This book by Lynne Olson recovers some history that is not well-known to Americans, specifically the way in which a few key figures from the US, in the UK during the late-1930s & early-1940s, were instrumental in getting the US (rightfully) into rightfully into World War II. Contrary to the way in which we read this history today, this was a close-run thing, not obvious (especially during the ambassadorship of Joe Kennedy) to US leaders nor UK leaders that a true military collaboration would come to pass in the dark days of 1939 & 1940, when "England stood alone." It is well-worth getting this book if you are interested in the real history of this period or in WWII history.
I have dinged it slightly, 4 stars rather than 5, because the latter half of the book contains familiar material if you are familiar with the period after the US buildup, or of the complicated relationship between FDR, Churchill, DeGaulle & Stalin. And because Lynne Olson's previous book, "Troublesome Young Men - The Rebels who brought Churchill to Power ..." was so much better, more focused, than this one. Hopefully Audible will try to get that book in audio too.
This is another terrific history book from Lynne Olson. Even though I knew the general outlines of the period, 1936 to 1941, I certainly did not know all of the players, all of the factions, machinations, FDR's political jockeying and poll-watching, Lindbergh and his long suffering wife (and mother in law). Olson makes great use of all kinds of evidence, speeches, letters, newspapers, newsreels, movies and diplomatic dispatches to knit together the time in such a way that you feel as if you were there. The narrator is also very good.
The book is told by several protagonists and each has its own narrator.
It is a combination of a cultural novel, a human interest story, and a mystery story.
No particular favorite. The book is written so beautifully that you can identify with each protagonist.
I would have, but it was too long. But I did feel compelled to listen to it over and over to get to the end.
The audio edition is very entertaining & moves well. Excellent narrator. This is not the kind of book that has to be read in the traditional way, no crying need for referring to maps or photographs to follow along.
The author focuses on several women who were trying the be the first to swim the channel that summer, not just Gertrude Ederle, who was the one who did it first.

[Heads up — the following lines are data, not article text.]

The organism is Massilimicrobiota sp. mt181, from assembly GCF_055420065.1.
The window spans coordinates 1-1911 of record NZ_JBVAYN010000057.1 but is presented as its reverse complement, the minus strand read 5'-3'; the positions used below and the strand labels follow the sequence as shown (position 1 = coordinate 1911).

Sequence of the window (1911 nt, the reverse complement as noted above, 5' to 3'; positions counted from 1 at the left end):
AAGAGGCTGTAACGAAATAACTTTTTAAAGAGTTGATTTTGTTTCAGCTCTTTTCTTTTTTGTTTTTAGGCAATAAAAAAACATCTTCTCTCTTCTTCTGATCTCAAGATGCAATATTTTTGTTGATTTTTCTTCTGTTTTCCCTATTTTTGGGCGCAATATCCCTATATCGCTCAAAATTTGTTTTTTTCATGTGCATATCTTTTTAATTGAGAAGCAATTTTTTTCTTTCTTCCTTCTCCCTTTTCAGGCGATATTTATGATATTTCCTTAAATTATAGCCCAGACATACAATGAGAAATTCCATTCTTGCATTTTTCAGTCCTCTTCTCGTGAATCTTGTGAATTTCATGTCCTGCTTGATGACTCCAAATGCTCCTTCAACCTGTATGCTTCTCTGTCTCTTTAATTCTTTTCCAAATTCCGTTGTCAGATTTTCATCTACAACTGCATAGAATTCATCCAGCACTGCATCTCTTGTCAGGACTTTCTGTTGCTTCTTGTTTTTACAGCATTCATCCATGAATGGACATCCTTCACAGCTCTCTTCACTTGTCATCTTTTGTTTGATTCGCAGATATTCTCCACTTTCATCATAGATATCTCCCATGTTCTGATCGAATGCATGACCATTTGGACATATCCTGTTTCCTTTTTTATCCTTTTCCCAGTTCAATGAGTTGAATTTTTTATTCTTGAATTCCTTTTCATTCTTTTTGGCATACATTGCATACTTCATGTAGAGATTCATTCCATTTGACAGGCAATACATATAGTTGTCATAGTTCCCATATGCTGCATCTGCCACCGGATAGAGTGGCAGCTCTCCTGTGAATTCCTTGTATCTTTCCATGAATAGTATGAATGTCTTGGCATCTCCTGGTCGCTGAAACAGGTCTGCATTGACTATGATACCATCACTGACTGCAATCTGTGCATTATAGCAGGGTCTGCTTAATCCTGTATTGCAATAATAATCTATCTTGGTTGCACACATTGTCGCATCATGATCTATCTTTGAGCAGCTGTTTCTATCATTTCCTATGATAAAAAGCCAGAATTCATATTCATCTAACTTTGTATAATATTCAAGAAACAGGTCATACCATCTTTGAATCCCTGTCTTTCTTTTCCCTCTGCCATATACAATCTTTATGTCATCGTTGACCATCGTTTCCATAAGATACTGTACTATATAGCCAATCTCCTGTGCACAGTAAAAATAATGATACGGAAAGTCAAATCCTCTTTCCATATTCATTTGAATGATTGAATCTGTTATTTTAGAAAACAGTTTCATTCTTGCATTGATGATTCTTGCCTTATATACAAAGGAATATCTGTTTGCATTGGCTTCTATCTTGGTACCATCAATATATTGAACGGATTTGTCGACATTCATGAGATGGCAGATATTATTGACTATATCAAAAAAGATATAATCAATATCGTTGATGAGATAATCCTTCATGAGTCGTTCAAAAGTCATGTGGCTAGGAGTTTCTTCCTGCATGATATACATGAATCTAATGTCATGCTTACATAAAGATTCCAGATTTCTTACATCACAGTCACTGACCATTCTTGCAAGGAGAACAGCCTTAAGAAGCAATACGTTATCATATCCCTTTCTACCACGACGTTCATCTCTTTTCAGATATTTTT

This is a very interesting story, but could have been dispatched in a long magazine article (e.g., New Yorker or Atlantic) rather than in a full-fledged book. If you are willing to tolerate wading through all these interesting facts, then the book could be to your liking. If you are, like me, sometimes impatient with extraneous material with little to do with the plot line, you may find it hard going.
The narrator was very good.
Yes, Evelyn Waugh is a poetic writer. Every sentence carefully crafted. A good book to read and a good one to listen to. I listened on my Kindle, while reading the book. Not simultaneously, but flipping back & forth. You get to see the elite life of Brits in the first half of the 20th century, and terrific character development too (especially the men).
This is one of the best long-play history/biography/nonfiction audiobooks I've listened to.
Robert Caro's multiple volumes on LBJ.
This Lincoln is not to be missed. The first half (first book volume) released early last year. And the second half (second book volume) this year. The author succeeds in bringing you into the time, if not day-by-day, close to that feeling. As if you are living it vicariously.
One of the top fiction works I've listened-to on Audible over the years.
Melville & Muller bring you through the exciting parts of the plot, and the intermingled encyclopedic parts about sailing, whaling & whales, without a hitch. When reading the book it is just far too easy to skip the encyclopedic parts even though the are a necessary part of the narrative fabric.
Very well read. Did not dip into artificial accents to depict the different characters. Something I have found annoying in other books.
This had already been a film, more than one. But no film could possibly do justice to this powerful & lengthy story.
Yes, it is a fascinating and convincing interpretation of evolution using contemporary, historical and archeological evidence.
I would have liked to, but it is too long for a one-sitting work. I was driven to get through by the power of the arguments and of the prose.
I would listen again. Goodheart does a terrific job showing what people actually thought & felt, mostly in the north, as developments built toward a Civil War most did not want or anticipate, and none felt would turn out as a 4 year bloodbath.
Usually we think about history, without much intellectual effort, as if the participants knew what was going to happen in their tomorrow, in their next year. And of course that is not the way things happen. Goodheart's strength is showing that.
Everyone should read Jane Austen. Her work (and that of such slightly later contemporaries as the Brontes, Dickens & Trollope) are the roots of all of literature we read today. But unlike other writers whose works show their age and are hence hard to read and to draw parallels to today's world, this is not the case for Austen. Sense & Sensibility is one of the better of her 6 books. Juliet Stevenson's narration is terrific.
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